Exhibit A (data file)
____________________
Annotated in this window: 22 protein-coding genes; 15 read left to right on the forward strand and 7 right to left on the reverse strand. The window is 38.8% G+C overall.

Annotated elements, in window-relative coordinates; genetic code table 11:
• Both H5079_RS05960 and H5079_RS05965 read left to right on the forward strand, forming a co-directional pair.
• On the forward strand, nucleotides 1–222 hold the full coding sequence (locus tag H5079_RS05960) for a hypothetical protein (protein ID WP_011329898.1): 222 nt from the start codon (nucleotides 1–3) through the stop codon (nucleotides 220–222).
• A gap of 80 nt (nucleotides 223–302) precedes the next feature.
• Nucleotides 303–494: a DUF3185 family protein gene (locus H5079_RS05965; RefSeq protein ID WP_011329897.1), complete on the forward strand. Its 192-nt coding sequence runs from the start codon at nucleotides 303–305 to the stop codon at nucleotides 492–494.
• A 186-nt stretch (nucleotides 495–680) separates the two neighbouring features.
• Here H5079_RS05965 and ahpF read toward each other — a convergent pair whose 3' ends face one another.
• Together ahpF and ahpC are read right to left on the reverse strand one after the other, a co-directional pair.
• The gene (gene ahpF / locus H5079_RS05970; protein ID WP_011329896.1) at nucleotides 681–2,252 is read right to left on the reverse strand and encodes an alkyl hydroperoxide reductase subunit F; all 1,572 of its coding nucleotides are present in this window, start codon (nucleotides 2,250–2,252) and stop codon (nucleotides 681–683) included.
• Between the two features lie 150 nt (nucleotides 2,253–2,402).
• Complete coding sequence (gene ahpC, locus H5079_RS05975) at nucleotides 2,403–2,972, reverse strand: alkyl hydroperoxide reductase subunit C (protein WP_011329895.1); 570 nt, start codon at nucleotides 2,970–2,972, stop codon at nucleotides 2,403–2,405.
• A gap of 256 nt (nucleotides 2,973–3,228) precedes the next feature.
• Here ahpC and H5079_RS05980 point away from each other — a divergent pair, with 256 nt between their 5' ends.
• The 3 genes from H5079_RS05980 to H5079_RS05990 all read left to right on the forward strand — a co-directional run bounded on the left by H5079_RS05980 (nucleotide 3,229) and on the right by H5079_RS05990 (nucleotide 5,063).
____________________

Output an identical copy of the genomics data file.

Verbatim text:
Annotated in this window: 22 protein-coding genes; 15 read left to right on the forward strand and 7 right to left on the reverse strand. The window is 38.8% G+C overall.

Annotated elements, in window-relative coordinates; genetic code table 11:
• Both H5079_RS05960 and H5079_RS05965 read left to right on the forward strand, forming a co-directional pair.
• On the forward strand, nucleotides 1–222 hold the full coding sequence (locus tag H5079_RS05960) for a hypothetical protein (protein ID WP_011329898.1): 222 nt from the start codon (nucleotides 1–3) through the stop codon (nucleotides 220–222).
• A gap of 80 nt (nucleotides 223–302) precedes the next feature.
• Nucleotides 303–494: a DUF3185 family protein gene (locus H5079_RS05965; RefSeq protein ID WP_011329897.1), complete on the forward strand. Its 192-nt coding sequence runs from the start codon at nucleotides 303–305 to the stop codon at nucleotides 492–494.
• A 186-nt stretch (nucleotides 495–680) separates the two neighbouring features.
• Here H5079_RS05965 and ahpF read toward each other — a convergent pair whose 3' ends face one another.
• Together ahpF and ahpC are read right to left on the reverse strand one after the other, a co-directional pair.
• The gene (gene ahpF / locus H5079_RS05970; protein ID WP_011329896.1) at nucleotides 681–2,252 is read right to left on the reverse strand and encodes an alkyl hydroperoxide reductase subunit F; all 1,572 of its coding nucleotides are present in this window, start codon (nucleotides 2,250–2,252) and stop codon (nucleotides 681–683) included.
• Between the two features lie 150 nt (nucleotides 2,253–2,402).
• Complete coding sequence (gene ahpC, locus H5079_RS05975) at nucleotides 2,403–2,972, reverse strand: alkyl hydroperoxide reductase subunit C (protein WP_011329895.1); 570 nt, start codon at nucleotides 2,970–2,972, stop codon at nucleotides 2,403–2,405.
• A gap of 256 nt (nucleotides 2,973–3,228) precedes the next feature.
• Here ahpC and H5079_RS05980 point away from each other — a divergent pair, with 256 nt between their 5' ends.
• The 3 genes from H5079_RS05980 to H5079_RS05990 all read left to right on the forward strand — a co-directional run bounded on the left by H5079_RS05980 (nucleotide 3,229) and on the right by H5079_RS05990 (nucleotide 5,063).